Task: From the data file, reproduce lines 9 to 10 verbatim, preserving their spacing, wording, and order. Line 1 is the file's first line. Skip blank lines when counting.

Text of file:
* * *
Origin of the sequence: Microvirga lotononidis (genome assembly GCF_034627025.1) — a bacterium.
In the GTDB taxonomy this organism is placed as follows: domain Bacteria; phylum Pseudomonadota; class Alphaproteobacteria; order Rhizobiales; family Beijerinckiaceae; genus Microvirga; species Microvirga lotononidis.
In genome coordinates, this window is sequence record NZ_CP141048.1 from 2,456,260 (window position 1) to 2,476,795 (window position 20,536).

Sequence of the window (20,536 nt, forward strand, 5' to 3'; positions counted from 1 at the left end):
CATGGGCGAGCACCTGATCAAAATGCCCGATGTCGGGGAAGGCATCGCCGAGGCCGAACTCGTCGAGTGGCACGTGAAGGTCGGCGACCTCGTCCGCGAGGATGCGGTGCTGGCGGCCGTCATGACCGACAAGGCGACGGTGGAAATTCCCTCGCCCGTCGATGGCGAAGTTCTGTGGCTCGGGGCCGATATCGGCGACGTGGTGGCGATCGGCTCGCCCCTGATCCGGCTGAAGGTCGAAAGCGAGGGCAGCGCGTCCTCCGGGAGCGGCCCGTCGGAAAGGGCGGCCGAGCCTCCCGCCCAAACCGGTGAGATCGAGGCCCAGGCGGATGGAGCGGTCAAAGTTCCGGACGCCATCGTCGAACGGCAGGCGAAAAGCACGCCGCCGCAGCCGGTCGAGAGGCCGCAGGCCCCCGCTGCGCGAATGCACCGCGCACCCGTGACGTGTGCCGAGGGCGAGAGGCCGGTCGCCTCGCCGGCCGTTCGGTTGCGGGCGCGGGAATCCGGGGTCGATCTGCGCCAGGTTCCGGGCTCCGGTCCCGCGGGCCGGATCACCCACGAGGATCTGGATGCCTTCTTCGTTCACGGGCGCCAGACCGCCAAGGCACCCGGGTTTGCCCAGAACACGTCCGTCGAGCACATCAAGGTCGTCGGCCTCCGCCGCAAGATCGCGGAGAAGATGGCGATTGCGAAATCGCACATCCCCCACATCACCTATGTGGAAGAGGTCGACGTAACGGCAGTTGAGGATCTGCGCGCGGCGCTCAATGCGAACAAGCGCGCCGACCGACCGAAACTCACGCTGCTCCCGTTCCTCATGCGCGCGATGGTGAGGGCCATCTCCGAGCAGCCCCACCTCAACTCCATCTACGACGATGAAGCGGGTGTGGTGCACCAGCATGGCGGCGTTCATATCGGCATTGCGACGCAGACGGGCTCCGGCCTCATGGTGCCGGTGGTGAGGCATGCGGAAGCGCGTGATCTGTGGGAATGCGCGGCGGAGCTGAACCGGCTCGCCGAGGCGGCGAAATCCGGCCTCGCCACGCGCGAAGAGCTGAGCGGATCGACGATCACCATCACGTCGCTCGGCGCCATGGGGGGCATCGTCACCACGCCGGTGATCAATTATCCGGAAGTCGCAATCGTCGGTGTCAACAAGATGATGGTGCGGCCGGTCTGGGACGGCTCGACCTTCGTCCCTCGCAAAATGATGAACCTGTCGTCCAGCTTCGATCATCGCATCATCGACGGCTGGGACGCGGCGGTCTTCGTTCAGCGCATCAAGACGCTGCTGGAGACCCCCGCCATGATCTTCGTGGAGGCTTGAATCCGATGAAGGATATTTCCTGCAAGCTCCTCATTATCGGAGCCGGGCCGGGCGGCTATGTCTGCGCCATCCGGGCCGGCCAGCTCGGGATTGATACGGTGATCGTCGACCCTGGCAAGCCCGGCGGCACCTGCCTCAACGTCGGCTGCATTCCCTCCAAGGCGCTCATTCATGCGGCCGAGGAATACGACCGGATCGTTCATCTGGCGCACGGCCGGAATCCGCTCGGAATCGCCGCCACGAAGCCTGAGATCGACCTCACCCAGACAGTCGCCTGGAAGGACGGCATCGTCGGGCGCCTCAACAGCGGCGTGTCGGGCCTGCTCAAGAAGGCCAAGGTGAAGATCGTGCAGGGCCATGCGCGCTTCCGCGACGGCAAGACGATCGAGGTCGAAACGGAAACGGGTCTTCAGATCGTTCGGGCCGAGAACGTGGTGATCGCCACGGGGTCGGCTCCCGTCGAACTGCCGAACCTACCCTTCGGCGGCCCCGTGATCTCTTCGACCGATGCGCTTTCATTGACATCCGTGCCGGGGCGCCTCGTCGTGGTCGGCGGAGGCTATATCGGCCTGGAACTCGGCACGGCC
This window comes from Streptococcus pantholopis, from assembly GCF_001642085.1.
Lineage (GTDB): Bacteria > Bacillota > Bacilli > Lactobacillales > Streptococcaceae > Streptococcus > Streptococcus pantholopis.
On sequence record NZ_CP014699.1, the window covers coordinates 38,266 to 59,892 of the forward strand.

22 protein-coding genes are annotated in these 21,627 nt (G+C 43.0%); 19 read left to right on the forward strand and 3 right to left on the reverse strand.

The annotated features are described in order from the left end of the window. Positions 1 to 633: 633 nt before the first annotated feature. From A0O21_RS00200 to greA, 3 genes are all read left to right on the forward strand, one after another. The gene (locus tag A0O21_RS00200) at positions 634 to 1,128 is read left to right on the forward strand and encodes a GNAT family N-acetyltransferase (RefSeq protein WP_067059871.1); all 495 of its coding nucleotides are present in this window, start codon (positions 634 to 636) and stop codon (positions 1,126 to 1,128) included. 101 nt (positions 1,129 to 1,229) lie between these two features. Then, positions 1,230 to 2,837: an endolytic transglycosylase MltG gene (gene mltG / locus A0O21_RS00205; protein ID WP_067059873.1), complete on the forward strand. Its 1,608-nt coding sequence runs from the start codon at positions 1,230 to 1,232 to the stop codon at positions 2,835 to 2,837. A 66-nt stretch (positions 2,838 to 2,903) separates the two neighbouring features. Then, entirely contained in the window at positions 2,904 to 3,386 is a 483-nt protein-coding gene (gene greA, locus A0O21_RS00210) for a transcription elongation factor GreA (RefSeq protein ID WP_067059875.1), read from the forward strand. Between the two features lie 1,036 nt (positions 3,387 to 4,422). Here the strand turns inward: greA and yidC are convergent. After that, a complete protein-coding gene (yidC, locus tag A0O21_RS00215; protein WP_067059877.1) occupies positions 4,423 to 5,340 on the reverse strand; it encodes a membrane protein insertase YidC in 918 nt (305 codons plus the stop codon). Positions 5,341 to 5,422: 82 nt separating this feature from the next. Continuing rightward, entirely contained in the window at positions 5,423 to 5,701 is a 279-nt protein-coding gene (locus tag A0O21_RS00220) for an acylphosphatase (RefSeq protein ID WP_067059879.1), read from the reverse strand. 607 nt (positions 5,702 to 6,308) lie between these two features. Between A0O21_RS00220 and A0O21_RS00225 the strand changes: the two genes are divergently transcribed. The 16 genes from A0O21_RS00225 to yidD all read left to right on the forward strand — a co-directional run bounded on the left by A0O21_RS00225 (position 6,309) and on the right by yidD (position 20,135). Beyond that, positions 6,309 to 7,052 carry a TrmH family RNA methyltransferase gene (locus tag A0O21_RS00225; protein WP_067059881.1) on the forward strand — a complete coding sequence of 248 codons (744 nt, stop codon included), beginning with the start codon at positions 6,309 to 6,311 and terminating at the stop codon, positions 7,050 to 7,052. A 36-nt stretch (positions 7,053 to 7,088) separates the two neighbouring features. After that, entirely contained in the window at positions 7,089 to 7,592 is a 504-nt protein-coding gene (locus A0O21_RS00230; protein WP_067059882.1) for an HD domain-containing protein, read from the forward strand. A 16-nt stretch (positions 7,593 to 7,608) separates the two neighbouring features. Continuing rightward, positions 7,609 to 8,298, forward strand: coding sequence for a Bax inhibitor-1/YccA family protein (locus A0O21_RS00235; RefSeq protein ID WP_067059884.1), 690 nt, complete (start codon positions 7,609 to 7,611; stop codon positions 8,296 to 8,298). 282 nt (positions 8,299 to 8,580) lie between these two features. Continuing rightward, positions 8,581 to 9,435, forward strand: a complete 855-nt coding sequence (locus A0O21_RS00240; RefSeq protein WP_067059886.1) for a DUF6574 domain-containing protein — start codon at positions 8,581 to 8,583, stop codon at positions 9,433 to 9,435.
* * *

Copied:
22 protein-coding genes are annotated in these 21,627 nt (G+C 43.0%); 19 read left to right on the forward strand and 3 right to left on the reverse strand.

The annotated features are described in order from the left end of the window. Positions 1 to 633: 633 nt before the first annotated feature. From A0O21_RS00200 to greA, 3 genes are all read left to right on the forward strand, one after another. The gene (locus tag A0O21_RS00200) at positions 634 to 1,128 is read left to right on the forward strand and encodes a GNAT family N-acetyltransferase (RefSeq protein WP_067059871.1); all 495 of its coding nucleotides are present in this window, start codon (positions 634 to 636) and stop codon (positions 1,126 to 1,128) included. 101 nt (positions 1,129 to 1,229) lie between these two features. Then, positions 1,230 to 2,837: an endolytic transglycosylase MltG gene (gene mltG / locus A0O21_RS00205; protein ID WP_067059873.1), complete on the forward strand. Its 1,608-nt coding sequence runs from the start codon at positions 1,230 to 1,232 to the stop codon at positions 2,835 to 2,837. A 66-nt stretch (positions 2,838 to 2,903) separates the two neighbouring features. Then, entirely contained in the window at positions 2,904 to 3,386 is a 483-nt protein-coding gene (gene greA, locus A0O21_RS00210) for a transcription elongation factor GreA (RefSeq protein ID WP_067059875.1), read from the forward strand. Between the two features lie 1,036 nt (positions 3,387 to 4,422). Here the strand turns inward: greA and yidC are convergent. After that, a complete protein-coding gene (yidC, locus tag A0O21_RS00215; protein WP_067059877.1) occupies positions 4,423 to 5,340 on the reverse strand; it encodes a membrane protein insertase YidC in 918 nt (305 codons plus the stop codon). Positions 5,341 to 5,422: 82 nt separating this feature from the next. Continuing rightward, entirely contained in the window at positions 5,423 to 5,701 is a 279-nt protein-coding gene (locus tag A0O21_RS00220) for an acylphosphatase (RefSeq protein ID WP_067059879.1), read from the reverse strand. 607 nt (positions 5,702 to 6,308) lie between these two features. Between A0O21_RS00220 and A0O21_RS00225 the strand changes: the two genes are divergently transcribed. The 16 genes from A0O21_RS00225 to yidD all read left to right on the forward strand — a co-directional run bounded on the left by A0O21_RS00225 (position 6,309) and on the right by yidD (position 20,135). Beyond that, positions 6,309 to 7,052 carry a TrmH family RNA methyltransferase gene (locus tag A0O21_RS00225; protein WP_067059881.1) on the forward strand — a complete coding sequence of 248 codons (744 nt, stop codon included), beginning with the start codon at positions 6,309 to 6,311 and terminating at the stop codon, positions 7,050 to 7,052. A 36-nt stretch (positions 7,053 to 7,088) separates the two neighbouring features. After that, entirely contained in the window at positions 7,089 to 7,592 is a 504-nt protein-coding gene (locus A0O21_RS00230; protein WP_067059882.1) for an HD domain-containing protein, read from the forward strand. A 16-nt stretch (positions 7,593 to 7,608) separates the two neighbouring features. Continuing rightward, positions 7,609 to 8,298, forward strand: coding sequence for a Bax inhibitor-1/YccA family protein (locus A0O21_RS00235; RefSeq protein ID WP_067059884.1), 690 nt, complete (start codon positions 7,609 to 7,611; stop codon positions 8,296 to 8,298). 282 nt (positions 8,299 to 8,580) lie between these two features. Continuing rightward, positions 8,581 to 9,435, forward strand: a complete 855-nt coding sequence (locus A0O21_RS00240; RefSeq protein WP_067059886.1) for a DUF6574 domain-containing protein — start codon at positions 8,581 to 8,583, stop codon at positions 9,433 to 9,435.